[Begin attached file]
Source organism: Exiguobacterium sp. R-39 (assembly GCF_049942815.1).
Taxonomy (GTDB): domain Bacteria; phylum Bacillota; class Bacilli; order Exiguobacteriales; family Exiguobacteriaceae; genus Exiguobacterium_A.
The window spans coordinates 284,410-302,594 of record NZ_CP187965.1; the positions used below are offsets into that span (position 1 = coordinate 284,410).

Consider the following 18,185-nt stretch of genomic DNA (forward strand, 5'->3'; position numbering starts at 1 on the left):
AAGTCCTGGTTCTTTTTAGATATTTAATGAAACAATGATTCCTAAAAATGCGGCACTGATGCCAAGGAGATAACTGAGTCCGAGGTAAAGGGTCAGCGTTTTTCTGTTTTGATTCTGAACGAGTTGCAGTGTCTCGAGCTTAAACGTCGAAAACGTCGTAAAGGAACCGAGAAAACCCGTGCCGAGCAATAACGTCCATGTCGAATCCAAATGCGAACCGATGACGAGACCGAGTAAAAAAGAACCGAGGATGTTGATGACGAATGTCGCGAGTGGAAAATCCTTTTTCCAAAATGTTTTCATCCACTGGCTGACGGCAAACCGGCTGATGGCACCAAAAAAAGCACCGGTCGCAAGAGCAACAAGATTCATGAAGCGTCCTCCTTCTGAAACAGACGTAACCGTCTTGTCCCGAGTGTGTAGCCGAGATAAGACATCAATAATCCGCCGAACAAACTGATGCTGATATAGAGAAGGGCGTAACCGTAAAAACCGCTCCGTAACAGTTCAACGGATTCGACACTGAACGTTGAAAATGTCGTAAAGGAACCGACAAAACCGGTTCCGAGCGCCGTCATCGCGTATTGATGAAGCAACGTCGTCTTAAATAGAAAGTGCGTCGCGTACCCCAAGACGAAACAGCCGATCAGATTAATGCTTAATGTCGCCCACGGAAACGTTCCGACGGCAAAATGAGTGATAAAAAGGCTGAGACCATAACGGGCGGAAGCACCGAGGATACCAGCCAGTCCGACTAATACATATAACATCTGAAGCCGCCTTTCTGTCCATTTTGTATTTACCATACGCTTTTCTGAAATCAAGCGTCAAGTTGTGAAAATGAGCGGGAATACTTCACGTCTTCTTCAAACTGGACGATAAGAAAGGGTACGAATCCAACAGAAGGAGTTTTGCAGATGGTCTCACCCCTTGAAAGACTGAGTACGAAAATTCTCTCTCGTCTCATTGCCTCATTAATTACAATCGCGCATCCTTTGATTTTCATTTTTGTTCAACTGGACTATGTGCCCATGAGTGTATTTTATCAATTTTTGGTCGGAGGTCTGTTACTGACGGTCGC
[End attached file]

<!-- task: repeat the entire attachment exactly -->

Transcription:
Source organism: Exiguobacterium sp. R-39 (assembly GCF_049942815.1).
Taxonomy (GTDB): domain Bacteria; phylum Bacillota; class Bacilli; order Exiguobacteriales; family Exiguobacteriaceae; genus Exiguobacterium_A.
The window spans coordinates 284,410-302,594 of record NZ_CP187965.1; the positions used below are offsets into that span (position 1 = coordinate 284,410).

Consider the following 18,185-nt stretch of genomic DNA (forward strand, 5'->3'; position numbering starts at 1 on the left):
AAGTCCTGGTTCTTTTTAGATATTTAATGAAACAATGATTCCTAAAAATGCGGCACTGATGCCAAGGAGATAACTGAGTCCGAGGTAAAGGGTCAGCGTTTTTCTGTTTTGATTCTGAACGAGTTGCAGTGTCTCGAGCTTAAACGTCGAAAACGTCGTAAAGGAACCGAGAAAACCCGTGCCGAGCAATAACGTCCATGTCGAATCCAAATGCGAACCGATGACGAGACCGAGTAAAAAAGAACCGAGGATGTTGATGACGAATGTCGCGAGTGGAAAATCCTTTTTCCAAAATGTTTTCATCCACTGGCTGACGGCAAACCGGCTGATGGCACCAAAAAAAGCACCGGTCGCAAGAGCAACAAGATTCATGAAGCGTCCTCCTTCTGAAACAGACGTAACCGTCTTGTCCCGAGTGTGTAGCCGAGATAAGACATCAATAATCCGCCGAACAAACTGATGCTGATATAGAGAAGGGCGTAACCGTAAAAACCGCTCCGTAACAGTTCAACGGATTCGACACTGAACGTTGAAAATGTCGTAAAGGAACCGACAAAACCGGTTCCGAGCGCCGTCATCGCGTATTGATGAAGCAACGTCGTCTTAAATAGAAAGTGCGTCGCGTACCCCAAGACGAAACAGCCGATCAGATTAATGCTTAATGTCGCCCACGGAAACGTTCCGACGGCAAAATGAGTGATAAAAAGGCTGAGACCATAACGGGCGGAAGCACCGAGGATACCAGCCAGTCCGACTAATACATATAACATCTGAAGCCGCCTTTCTGTCCATTTTGTATTTACCATACGCTTTTCTGAAATCAAGCGTCAAGTTGTGAAAATGAGCGGGAATACTTCACGTCTTCTTCAAACTGGACGATAAGAAAGGGTACGAATCCAACAGAAGGAGTTTTGCAGATGGTCTCACCCCTTGAAAGACTGAGTACGAAAATTCTCTCTCGTCTCATTGCCTCATTAATTACAATCGCGCATCCTTTGATTTTCATTTTTGTTCAACTGGACTATGTGCCCATGAGTGTATTTTATCAATTTTTGGTCGGAGGTCTGTTACTGACGGTCGC